The effect is doubled, almost literally, with an American network drama like Lost, with 20+ episodes per season (for its first three seasons, anyway).  To have Rose stubbornly declare that her husband isn't dead in September is character shading; for her to repeat it again in the winter of our viewing is keeping up with a recurring "guest" character.  To then return to it a full year after she first looked back on the plane, hoping her husband would return to his seat soon is masterful.

And so that masterful moment, incubated for a year in original-viewing time, or at the very least matured across 25 or so episodes, was brought to fruition.  Some of our main castatways had been on a raft, and ultimately washed ashore on another part of the island, found by mysterious folks. For an episode or two the show teased us, but we were told that those folks were from the tail section.  At that point, naturally, it was only a matter of time before Bernard, Rose's husband, stepped to the forefront.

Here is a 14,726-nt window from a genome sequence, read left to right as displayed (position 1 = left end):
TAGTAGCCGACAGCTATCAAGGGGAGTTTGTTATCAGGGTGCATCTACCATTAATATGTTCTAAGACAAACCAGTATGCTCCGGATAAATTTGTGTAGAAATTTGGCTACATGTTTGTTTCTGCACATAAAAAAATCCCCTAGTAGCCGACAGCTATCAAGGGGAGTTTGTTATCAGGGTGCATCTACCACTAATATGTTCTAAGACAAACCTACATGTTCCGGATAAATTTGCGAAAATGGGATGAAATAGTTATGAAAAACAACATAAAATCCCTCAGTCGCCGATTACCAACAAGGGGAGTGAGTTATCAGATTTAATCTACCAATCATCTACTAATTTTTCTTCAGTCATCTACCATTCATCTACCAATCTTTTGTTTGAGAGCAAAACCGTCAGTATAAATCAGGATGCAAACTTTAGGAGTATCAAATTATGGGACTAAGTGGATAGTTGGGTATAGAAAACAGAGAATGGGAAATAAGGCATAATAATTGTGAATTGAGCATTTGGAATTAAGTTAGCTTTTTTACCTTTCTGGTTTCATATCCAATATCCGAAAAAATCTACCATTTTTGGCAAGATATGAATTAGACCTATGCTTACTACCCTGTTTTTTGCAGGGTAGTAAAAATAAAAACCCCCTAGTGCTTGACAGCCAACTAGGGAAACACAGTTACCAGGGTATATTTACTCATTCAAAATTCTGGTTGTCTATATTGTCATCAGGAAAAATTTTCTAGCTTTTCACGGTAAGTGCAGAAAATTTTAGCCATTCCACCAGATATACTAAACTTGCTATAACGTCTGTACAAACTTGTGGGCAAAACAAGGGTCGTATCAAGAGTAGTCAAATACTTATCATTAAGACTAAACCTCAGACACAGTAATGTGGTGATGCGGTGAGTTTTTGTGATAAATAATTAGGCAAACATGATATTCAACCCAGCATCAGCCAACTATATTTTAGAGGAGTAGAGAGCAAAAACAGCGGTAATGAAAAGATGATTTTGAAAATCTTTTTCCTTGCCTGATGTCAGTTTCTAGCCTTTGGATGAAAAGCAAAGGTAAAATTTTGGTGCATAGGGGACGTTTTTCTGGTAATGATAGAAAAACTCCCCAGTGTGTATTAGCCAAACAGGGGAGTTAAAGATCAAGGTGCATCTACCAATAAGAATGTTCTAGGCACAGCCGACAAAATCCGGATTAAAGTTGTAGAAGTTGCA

Yet the show went one step further: not only speaking to the bonds of love, but shaming the audience in the process.  The small contingent of those on the raft, with some of the tail section folks, go back to the meager home base of the latter.

A white man approaches our castaways.  He asks, "Back where you guys, uh, where you came from -- is there a woman named Rose there?"

The hushed response from one of our heroes: "Black chick in her 50's?"

The white man asks, his voice hushed, "Is she okay?" He's told that she is alive and well.  He thanks them, adding, "I'm--I'm Bernard."

To have seen this love from afar develop over a year's worth of episodes is one of the great feats of television; for us to realize, with our meager views, that we always imagined Rose's husband to be a black man shames us and reminds us about the basic, human messages that can be contained by the long form of television.

Monday, July 15, 2013

What's That Smell?

I would propose that there is little honor in getting your ass kicked.  Sure, there are some great fighters out there (Ali, Lion-O, The Rock), but I'm sure Sun Tzu has some sort of Art of War quote about either manning up and having an equal-to-better chance against your opponent, or changing the parameters in order to have an equal-to-better chance against your opponent... or just giving up.  Therefore, I propose that if I'm getting my ass kicked, there is only really one honorable person to do it to me.